Greengirls Helen Yarmoska, Nicole Hvidsten, Martha Buns, Connie Nelson, Kim Palmer and Mary Jane Smetanka are dishin' the dirt from the back-yard garden and beyond. Whether you're a greenthumb or greenhorn, they're eager to learn from your mishaps, mistakes - and most importantly, your sweet successes - all growing season long.
Most of the year my garden has had to rely on wasps as pollinators, with the bees conspicuously absent. But last week I noticed my garden was suddenly bee central, with swarms of them orbiting some basil plants that desperately needed topping.
I don't know why they finally descended upon my yard. Maybe they're just picky eaters and the fall asters and goldenrod are more to their liking than the spring and summer blossoms.
What's your bee population been like this year? And has it been constant throughout the year or are you also seeing a late season influx? Bee mavens: What causes bees to shift territories mid-season?
While I'm happy to see them -- something as a child I could never imagine saying about bees -- they did increase the degree of difficulty points once I finally got around to harvesting that basil. But the pesto was worth it.
Oh, and I learned it's really hard to take pictures of something has twitchy as a bee.
The growing season is winding down, but trendwatchers are already looking ahead to how we'll be gardening next year.
So what crops, methods and looks will be hot in 2014? Here are a dozen top trends from the Garden Media Group, presented by trendspotter Suzi McCoy at the recent Garden Writers Association Symposium in Quebec City:
1. Ground up. Food scraps are the new recyclables, according to McCoy. About 25 percent of Americans are currently composting and building their soil from scratch, and more will jump on the compost bandwagon, inspired by new user-friendly compost products.
2. Super Foods Super Models. The veggie-growing renaissance that emerged a few years back is still robust, with more gardeners branching beyond the basics to grow hard-to-find specialty veggies, fruits and herbs.
3. Drink Your Yard. Homegrown goes liquid, with more gardeners growing hops for homebrew, grapes for wine, ingredients for craft cocktails and "green smoothies." Homemade pickles and kimchi also will be big. "Fermentation gardens are the new chickens," according to Rebecca Reed of Southern Living.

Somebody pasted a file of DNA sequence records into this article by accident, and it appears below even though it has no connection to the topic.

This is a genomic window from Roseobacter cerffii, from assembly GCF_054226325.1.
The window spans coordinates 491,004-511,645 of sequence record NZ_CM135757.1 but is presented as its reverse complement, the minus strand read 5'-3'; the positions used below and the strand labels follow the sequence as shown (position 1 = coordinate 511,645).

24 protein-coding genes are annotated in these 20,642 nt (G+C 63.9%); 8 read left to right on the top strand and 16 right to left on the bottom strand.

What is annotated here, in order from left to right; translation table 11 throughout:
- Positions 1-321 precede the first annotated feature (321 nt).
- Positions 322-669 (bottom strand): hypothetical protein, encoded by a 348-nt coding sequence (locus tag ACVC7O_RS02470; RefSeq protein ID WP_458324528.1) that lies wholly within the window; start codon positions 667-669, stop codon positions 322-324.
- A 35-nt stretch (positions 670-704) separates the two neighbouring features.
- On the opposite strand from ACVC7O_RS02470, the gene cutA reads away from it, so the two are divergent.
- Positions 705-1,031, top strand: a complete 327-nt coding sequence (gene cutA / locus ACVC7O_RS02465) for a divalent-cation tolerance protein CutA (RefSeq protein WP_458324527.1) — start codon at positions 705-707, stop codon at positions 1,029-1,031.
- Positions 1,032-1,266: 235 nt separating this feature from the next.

4. Dress Up Your Yard. Outdoor living enthusiasts are in the mood to accessorize, using artsy pots, chandeliers and other "garden jewelry" to add flair to their landscapes.
5. Bee-nificials. Pollinators are in peril, and consumers are primed to help, planting pollen-rich natives, moving away from monocultures and adding habitat, both natural vegetation and bee-friendly innovations such as "bee hotels."
6. Cultur-vating. Locavores are taking local to the next level, embracing plants that are local to their region but mixing them with plants from other cultures.
7. Simple Elegance. Gardens are taking a cue from fashion with color-blocking and other simple-yet-high-impact color schemes, including classic black and white.
8. Frack'd Up. Neat clean lines are passe. The trendiest gardens will feature fractional shapes such as triangles, circles and squares. Umbels -- a flower shape featuring spiky stems topped by round clusters of blooms -- will be especially popular.
9. Young Men Get Down and Dirty. Who spends the most money in the garden? Right now, it's young guys, ages 18 to 34, who shell out $100 more than average during the growing season. They're growing food for grilling, hops for homebrew and peppers for homemade salsa.
10. Think Gardens. As more people get the message that plants help us de-stress and work smarter, look for more outdoor garden meetings, indoor gardens at work and even desktop gardens.
11. Fingertip Gardening. Gardening goes digital. Instead of asking friends and neighbors for growing advice, we're now turning to the Internet and mobile apps.
12. Tree-mendous Reversal. Between development and pests, we're losing 4 million urban trees a year -- and we're increasingly aware of what that's costing us -- environmentally, economically and emotionally. Thus, we're going to be planting a lot of trees, trying to restore our arboreal balance.
That's what's in. Here's what's out, according to McCoy. "Fairy gardens are over," she said. (Although I'm not sure Minnesota gardeners are ready to let go of them, judging from the many fairy gardens entered in this year's Beatuiful Gardens contest.)